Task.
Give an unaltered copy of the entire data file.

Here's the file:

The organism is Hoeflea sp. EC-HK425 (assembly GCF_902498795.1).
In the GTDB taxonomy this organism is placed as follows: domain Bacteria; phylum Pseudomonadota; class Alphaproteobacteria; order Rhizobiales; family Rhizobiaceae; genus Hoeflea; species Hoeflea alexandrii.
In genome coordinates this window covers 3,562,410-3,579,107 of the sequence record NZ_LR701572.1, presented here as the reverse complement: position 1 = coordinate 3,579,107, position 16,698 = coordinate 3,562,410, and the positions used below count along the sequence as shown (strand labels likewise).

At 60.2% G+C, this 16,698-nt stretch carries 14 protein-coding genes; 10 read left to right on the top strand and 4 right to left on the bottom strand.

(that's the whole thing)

The organism is Hoeflea sp. EC-HK425 (assembly GCF_902498795.1).
In the GTDB taxonomy this organism is placed as follows: domain Bacteria; phylum Pseudomonadota; class Alphaproteobacteria; order Rhizobiales; family Rhizobiaceae; genus Hoeflea; species Hoeflea alexandrii.
In genome coordinates this window covers 3,562,410-3,579,107 of the sequence record NZ_LR701572.1, presented here as the reverse complement: position 1 = coordinate 3,579,107, position 16,698 = coordinate 3,562,410, and the positions used below count along the sequence as shown (strand labels likewise).

At 60.2% G+C, this 16,698-nt stretch carries 14 protein-coding genes; 10 read left to right on the top strand and 4 right to left on the bottom strand.